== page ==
After three years living on the Big Island, I’m finally feeling comfortable in the ocean. In the past week we went to Hapuna Beach three times, enjoying quality time with Jade before she heads back to college. With the mostly calmer swells in summer, I can float with my noodle and enjoy the ride. But my first water love remains a freshwater lake in my home state of Wisconsin.
I’m not talking about Lake Michigan; that’s an entirely different kind of swimming and boating experience. No, I love the little lake where we swam and boated as kids. It embodies an intimacy, a quiet and calm that nourishes me. Minnesota boasts about being the land of 10,000 lakes but Wisconsin has 15,074. They formed in the last glacial period 10,000 years ago, when the mile-thick ice scoured the land as it retreated. Vilas County where we vacation every year has over 1200. Over the 60 years I’ve been visiting, I’ve seen the littlest lakes fill in, first turning marshy, then becoming meadows, perfect places to catch glimpses of Bambi and his mother.
But there’s one particular lake that fascinates me. Fishtrap Lake is full of life visible on so many levels, and I’ve been watching it for decades. Let me take you there. From the dock you can watch water bugs skitter across the lake surface, jumping from a central point in unison like a synchronized swim team when a predator startles them. Minnows hide in the shade of the dock and small fish dart among the water plants just beyond reach.
Mama duck cautiously approaches the shore near the cottages with her brood, hoping for a handout. Over the years we never seemed to have bread for sandwiches because Jade and Faye always gave it to the ducks, just like I did when I was little. We still feed them. Tossing bread pieces can be a meditation, making sure that every duckling gets his share, and Mama, too.
Out on the point of land that creates Shelter Bay, we occasionally see deer daintily stepping into the water to drink. Herons stand on the far shore. Unseen bullfrogs croak from a marshy spot where the girls used to hunt for toads with their cousins. This year we saw loons in the bay right in front of our cottages.
The lake changes slowly over time, a new cabin here, a tree fallen into the water along the shore there. The past couple years the lake’s had a huge weed problem. Even the pretty lily pads have small pads growing among them. These are two different species and the little ones will eventually choke out the larger ones. Invasive species hitchhike on the boats and motors of boaters who don’t bother removing them as they lake hop. That’s illegal, but it happens. Several of these weed types grow into massive mats, break free of the bottom and float on the surface. For a couple of years, the fishermen and women had to thread their boats along a weed-free path from the resort to reach open water.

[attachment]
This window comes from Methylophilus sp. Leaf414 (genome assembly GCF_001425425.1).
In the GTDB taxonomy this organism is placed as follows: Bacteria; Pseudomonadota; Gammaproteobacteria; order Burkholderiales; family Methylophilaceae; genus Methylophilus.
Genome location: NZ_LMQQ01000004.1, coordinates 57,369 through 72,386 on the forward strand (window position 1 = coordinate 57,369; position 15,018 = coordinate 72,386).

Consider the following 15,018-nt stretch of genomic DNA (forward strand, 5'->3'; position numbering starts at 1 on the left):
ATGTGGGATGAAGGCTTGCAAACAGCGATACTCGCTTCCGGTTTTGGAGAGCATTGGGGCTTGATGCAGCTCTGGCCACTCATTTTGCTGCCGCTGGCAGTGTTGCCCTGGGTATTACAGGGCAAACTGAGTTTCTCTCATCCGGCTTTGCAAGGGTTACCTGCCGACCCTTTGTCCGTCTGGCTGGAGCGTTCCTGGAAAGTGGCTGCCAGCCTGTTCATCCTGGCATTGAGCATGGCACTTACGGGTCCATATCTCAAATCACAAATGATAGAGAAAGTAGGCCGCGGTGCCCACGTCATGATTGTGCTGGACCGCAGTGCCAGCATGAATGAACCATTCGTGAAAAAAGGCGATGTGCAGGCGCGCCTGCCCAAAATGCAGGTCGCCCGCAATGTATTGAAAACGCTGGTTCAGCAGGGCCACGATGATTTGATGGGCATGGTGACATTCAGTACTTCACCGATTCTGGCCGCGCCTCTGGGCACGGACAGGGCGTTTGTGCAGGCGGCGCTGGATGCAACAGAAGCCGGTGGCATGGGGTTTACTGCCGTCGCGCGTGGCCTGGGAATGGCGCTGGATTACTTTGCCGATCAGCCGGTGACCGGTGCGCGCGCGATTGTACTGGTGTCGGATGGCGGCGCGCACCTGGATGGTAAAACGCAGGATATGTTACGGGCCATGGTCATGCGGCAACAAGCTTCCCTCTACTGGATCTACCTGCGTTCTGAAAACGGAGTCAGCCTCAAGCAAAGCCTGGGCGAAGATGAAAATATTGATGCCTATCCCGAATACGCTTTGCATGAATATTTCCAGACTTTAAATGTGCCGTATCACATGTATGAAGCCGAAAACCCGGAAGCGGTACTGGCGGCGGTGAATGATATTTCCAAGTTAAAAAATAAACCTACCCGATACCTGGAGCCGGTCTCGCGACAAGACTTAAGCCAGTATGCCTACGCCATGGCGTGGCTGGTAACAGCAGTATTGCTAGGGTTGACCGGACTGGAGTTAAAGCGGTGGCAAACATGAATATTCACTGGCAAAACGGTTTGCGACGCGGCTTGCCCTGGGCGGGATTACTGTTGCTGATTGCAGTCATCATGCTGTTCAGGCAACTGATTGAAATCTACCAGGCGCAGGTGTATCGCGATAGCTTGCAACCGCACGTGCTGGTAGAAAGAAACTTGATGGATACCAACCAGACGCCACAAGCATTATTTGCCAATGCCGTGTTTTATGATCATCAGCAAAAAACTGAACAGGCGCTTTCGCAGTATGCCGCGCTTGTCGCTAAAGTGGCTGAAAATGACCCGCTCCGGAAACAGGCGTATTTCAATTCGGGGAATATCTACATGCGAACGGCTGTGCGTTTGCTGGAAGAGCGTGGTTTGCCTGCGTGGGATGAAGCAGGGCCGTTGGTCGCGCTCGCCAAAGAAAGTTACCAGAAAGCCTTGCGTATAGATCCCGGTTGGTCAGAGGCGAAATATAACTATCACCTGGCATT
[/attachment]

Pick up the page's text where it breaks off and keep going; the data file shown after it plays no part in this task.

But this year was different – no weed mats, just the small lily pads. The long brutal winter and cold spring slowed the growth of the weeds, and by July the mats hadn’t yet floated to the surface. So for the first time in decades, my brother-in-law was able to take me up the sweet little meandering river just around Wittig’s Point from our resort, like my dad did years ago. Dad told me the story of how its water flows into Fishtrap Lake, through the tunnel to Rush and High Lake, into the Wisconsin River, then the Mississippi and all the way to the Gulf of Mexico, with only a couple of portages. I don’t recall Dad fishing it, but he sure enjoyed motoring his family up as far as he could take his small aluminum boat before hitting bottom.
Motoring slowly, we saw turtles basking on logs and a couple of old beaver dams. I love the river because you can’t see any cottages; it’s too marshy. It’s just the river travelers and nature. As we puttered along, we met friendly canoers, a lady with her dog enjoying the ride and a middle-aged couple. I resolved to try that some year. But this time, I was content to just ride along and renew my acquaintance with the little river I loved to travel with Dad decades ago.
As I contemplate these musings, I realize that what I really love is the connection I feel to nature on so many levels when I’m at the lake, and knowing it well enough to recognize changes over time. And while I get glimpses of that in the shore and ocean around the Big Island, it will take time for me to shift my perspective to feel it. It’s so much bigger that it’s hard to take in. The sea turtle that swam between Jade and me last week was over two feet across, but it was the only creature we saw.
Then I realize I’ll never get to the same point with my environment here if I don’t make the effort to notice and be present. It’s time to find the tidal pools along less crowded shorelines and look closer. Time to look under the rocks. Time to get my snorkel gear on. Time to return to the same place again and again to search out the changes. Time to grow my nature connections.
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